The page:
Back underground

20 October 2008

The schedule presented by Marzio in last week's plenary session. Click to enlarge

With no more beam coming this year, ATLAS is getting ready to open the detector back up and do as much repairing and refurbishing on those parts that need a little extra work. The operation starts October 20th and comes to a close by the end of March.

But opening the detector has a big impact on the quality of the cosmic ray data coming from ATLAS. When the detector is closed, we can have the magnetic field on and track curved paths of charged particles through the ATLAS detector rather than just the straight lines created while the field is off.

On the other hand, detector teams have a few small problems to fix, and the sooner they can get a start, the better. Moreover, dignitaries from CERN member and observer states will be present for the October 21st inauguration, and they can see ATLAS in all its splendour if the magnets are off.

From then, detector groups will work their way inward starting with fixing gas leaks in a few RPC and MDT barrel chambers. The muon group will also look for damage in the TGC chambers of the small wheels and EIL4 (which are fixed to the barrel but act as extensions to the small wheels), exchanging two or three chambers. They plan on adding a few more elements to the barrel muon spectrometer (EE chambers, which extend the reach of the big wheels).

Technical Coordinator Marzio Nessi compares the gas systems to a tire with a slow leak. You can still run the car, but you need to add air every couple of months. Of course, this mode of running is inefficient. “You prefer a perfect tire,” he explains.

Efforts to repair any damage are scheduled from December to the end of March.

Fixing the calorimeters is one of the main tasks. “There are problematic Front End Boards in the Liquid Argon readout,” said Marzio, in his “Point 1 Operation” talk in the October ATLAS Plenary sessions. The problems are not well-understood yet, but repairing these boards will be critical to ATLAS performance in its first long run next year.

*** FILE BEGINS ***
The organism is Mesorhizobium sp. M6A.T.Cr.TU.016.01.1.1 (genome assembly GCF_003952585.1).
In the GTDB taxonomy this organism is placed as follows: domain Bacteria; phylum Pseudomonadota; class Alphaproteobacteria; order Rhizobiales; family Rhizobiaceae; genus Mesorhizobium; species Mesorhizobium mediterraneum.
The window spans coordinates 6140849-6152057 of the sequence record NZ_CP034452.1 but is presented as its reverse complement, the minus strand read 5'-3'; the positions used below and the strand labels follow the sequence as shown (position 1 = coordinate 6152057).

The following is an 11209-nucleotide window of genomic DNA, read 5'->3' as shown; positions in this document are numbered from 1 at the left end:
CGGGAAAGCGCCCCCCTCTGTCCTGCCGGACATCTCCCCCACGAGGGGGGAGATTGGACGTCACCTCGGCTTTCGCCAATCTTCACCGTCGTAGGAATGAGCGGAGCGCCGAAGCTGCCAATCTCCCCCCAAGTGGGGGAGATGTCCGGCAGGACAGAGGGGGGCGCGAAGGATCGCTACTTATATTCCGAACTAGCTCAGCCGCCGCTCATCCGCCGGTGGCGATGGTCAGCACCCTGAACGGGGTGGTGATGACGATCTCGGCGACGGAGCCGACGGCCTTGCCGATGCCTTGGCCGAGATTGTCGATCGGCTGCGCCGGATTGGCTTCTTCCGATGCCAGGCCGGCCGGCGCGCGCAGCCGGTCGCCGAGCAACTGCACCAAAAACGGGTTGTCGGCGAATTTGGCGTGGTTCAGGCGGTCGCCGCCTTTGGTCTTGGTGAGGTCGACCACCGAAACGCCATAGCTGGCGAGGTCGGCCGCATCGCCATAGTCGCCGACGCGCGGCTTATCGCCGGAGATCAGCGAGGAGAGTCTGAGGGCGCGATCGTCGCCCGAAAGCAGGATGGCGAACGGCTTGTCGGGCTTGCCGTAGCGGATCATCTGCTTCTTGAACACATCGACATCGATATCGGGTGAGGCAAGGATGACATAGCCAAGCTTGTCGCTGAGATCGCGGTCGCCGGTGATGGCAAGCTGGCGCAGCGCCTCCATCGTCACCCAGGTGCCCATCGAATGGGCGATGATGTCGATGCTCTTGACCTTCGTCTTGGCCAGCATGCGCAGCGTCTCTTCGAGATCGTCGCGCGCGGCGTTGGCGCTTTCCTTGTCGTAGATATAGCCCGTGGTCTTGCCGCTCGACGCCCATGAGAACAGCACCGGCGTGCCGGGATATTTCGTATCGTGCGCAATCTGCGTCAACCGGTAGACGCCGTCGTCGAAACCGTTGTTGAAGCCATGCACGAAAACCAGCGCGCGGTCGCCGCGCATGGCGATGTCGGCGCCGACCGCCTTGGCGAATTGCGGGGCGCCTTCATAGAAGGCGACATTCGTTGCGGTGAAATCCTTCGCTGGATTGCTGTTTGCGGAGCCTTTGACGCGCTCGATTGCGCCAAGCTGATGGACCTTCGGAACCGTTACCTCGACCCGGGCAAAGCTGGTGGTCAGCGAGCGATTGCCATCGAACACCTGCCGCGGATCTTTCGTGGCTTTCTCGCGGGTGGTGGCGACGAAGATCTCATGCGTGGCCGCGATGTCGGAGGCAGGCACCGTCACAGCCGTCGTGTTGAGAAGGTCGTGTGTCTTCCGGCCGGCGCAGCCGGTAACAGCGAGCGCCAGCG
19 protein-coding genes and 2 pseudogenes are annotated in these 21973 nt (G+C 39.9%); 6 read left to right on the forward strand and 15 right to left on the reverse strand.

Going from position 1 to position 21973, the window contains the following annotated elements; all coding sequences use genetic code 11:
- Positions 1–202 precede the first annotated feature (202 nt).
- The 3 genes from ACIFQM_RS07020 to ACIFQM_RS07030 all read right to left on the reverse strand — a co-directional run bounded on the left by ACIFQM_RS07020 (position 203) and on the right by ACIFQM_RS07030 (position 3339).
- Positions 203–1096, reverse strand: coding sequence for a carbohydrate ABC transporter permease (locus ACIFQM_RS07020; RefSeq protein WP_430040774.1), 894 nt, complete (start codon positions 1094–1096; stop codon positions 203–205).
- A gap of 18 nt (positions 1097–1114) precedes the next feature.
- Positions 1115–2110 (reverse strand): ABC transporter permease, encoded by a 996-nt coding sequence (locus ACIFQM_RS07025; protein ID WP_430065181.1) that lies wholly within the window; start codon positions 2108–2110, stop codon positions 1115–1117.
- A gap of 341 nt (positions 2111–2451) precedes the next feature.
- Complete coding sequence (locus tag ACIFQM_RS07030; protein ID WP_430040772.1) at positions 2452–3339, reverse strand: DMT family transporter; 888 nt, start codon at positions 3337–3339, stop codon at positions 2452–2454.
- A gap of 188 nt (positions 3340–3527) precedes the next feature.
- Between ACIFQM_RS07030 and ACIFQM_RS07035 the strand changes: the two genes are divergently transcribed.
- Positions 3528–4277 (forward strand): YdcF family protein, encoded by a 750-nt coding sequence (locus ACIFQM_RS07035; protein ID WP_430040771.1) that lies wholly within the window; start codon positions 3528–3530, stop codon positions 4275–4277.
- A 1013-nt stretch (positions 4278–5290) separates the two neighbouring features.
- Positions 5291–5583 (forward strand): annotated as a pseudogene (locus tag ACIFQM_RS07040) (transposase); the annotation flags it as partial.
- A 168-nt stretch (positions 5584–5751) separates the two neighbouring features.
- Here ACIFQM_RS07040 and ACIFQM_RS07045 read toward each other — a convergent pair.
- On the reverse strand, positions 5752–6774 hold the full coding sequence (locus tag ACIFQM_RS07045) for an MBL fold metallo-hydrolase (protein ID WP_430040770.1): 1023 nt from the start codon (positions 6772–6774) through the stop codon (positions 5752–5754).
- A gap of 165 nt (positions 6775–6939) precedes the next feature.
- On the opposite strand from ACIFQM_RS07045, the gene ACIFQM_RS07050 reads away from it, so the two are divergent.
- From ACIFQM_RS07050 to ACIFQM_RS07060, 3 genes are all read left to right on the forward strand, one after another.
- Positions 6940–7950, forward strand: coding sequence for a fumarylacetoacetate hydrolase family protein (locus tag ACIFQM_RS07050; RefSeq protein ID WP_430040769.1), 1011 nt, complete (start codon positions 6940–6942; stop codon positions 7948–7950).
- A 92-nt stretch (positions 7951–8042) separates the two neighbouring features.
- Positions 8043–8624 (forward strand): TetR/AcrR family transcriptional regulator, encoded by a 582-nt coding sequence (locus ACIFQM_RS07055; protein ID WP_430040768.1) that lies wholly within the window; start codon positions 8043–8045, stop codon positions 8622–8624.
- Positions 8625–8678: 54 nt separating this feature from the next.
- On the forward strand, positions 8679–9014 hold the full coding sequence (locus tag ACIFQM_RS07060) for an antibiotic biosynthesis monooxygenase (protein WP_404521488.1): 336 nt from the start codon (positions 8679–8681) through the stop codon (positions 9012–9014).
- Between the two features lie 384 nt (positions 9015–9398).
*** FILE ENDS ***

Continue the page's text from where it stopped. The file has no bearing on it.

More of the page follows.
Also, technicians will refurbish the electronics of between 10 and 40 drawers on TileCal. Work on the calorimeters is slated to begin in mid-November and end in late February.

Because the Inner Detector had just a few months to run and debug thus far, the ID teams need to use the last months of 2008 to collect cosmic data, calibrate, and align. Just before the winter break, the Inner Detector end plates will be opened up to double-check the services layout since the closing took place under tough time constraints.

After that, the ATLAS detector will receive its first annual winter tune-up. Teams will make general checks to ensure that services like compressors and cooling loops are running to specification and that no safety hazards have emerged.

Furthermore, the optical fibres that send data out of the MDTs placed on the big wheels can’t withstand as much radiation as the LHC will produce at design luminosity, so they must all be removed and replaced with radiation-hard fibres. This requires opening each individual wheel and giving access to both faces of the MDT panels. “Not a simple task!” says Marzio.

At the end of March, the magnets will be powered up once more for final debugging, planning to be ready for beam by the end of April.

The people on hardware have their work cut out of them this autumn and winter, making the thousand-and-one tiny fixes that will make ATLAS run even better. All in all, Marzio estimates that the proportion of working channels on ATLAS will be one per cent higher than when the cavern closed for first beam, approaching the ideal 100%. 

These small problems weren’t enough to justify opening up the cavern, but Marzio says: “While you have the chance to do it, you fix the problems.” When recording missing energy is as important as recording particle tracks, minimizing the number of dead channels is crucial.


Katie McAlpine

ATLAS e-News